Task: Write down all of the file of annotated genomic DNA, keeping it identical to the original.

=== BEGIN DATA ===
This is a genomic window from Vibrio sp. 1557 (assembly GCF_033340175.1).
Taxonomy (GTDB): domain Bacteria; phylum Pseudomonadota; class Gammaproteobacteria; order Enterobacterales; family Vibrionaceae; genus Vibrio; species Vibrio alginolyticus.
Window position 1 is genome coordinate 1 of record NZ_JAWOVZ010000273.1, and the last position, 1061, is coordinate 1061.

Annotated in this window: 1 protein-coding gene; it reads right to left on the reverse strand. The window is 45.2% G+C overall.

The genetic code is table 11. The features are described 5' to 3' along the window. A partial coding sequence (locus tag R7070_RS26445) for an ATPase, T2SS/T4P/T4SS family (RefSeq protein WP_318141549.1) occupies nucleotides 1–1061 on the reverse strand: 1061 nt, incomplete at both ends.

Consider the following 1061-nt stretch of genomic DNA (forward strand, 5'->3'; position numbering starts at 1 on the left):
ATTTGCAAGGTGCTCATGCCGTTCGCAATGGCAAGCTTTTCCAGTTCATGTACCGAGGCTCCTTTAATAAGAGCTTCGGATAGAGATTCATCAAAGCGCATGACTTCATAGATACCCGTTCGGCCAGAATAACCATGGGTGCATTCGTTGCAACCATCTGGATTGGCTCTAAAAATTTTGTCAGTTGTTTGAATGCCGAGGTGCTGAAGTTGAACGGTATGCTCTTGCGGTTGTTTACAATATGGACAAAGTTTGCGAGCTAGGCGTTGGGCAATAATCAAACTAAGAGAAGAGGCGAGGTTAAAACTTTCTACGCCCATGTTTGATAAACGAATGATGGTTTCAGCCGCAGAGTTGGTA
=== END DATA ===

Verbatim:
This is a genomic window from Vibrio sp. 1557 (assembly GCF_033340175.1).
Taxonomy (GTDB): domain Bacteria; phylum Pseudomonadota; class Gammaproteobacteria; order Enterobacterales; family Vibrionaceae; genus Vibrio; species Vibrio alginolyticus.
Window position 1 is genome coordinate 1 of record NZ_JAWOVZ010000273.1, and the last position, 1061, is coordinate 1061.

Annotated in this window: 1 protein-coding gene; it reads right to left on the reverse strand. The window is 45.2% G+C overall.

The genetic code is table 11. The features are described 5' to 3' along the window. A partial coding sequence (locus tag R7070_RS26445) for an ATPase, T2SS/T4P/T4SS family (RefSeq protein WP_318141549.1) occupies nucleotides 1–1061 on the reverse strand: 1061 nt, incomplete at both ends.

Consider the following 1061-nt stretch of genomic DNA (forward strand, 5'->3'; position numbering starts at 1 on the left):
ATTTGCAAGGTGCTCATGCCGTTCGCAATGGCAAGCTTTTCCAGTTCATGTACCGAGGCTCCTTTAATAAGAGCTTCGGATAGAGATTCATCAAAGCGCATGACTTCATAGATACCCGTTCGGCCAGAATAACCATGGGTGCATTCGTTGCAACCATCTGGATTGGCTCTAAAAATTTTGTCAGTTGTTTGAATGCCGAGGTGCTGAAGTTGAACGGTATGCTCTTGCGGTTGTTTACAATATGGACAAAGTTTGCGAGCTAGGCGTTGGGCAATAATCAAACTAAGAGAAGAGGCGAGGTTAAAACTTTCTACGCCCATGTTTGATAAACGAATGATGGTTTCAGCCGCAGAGTTGGTA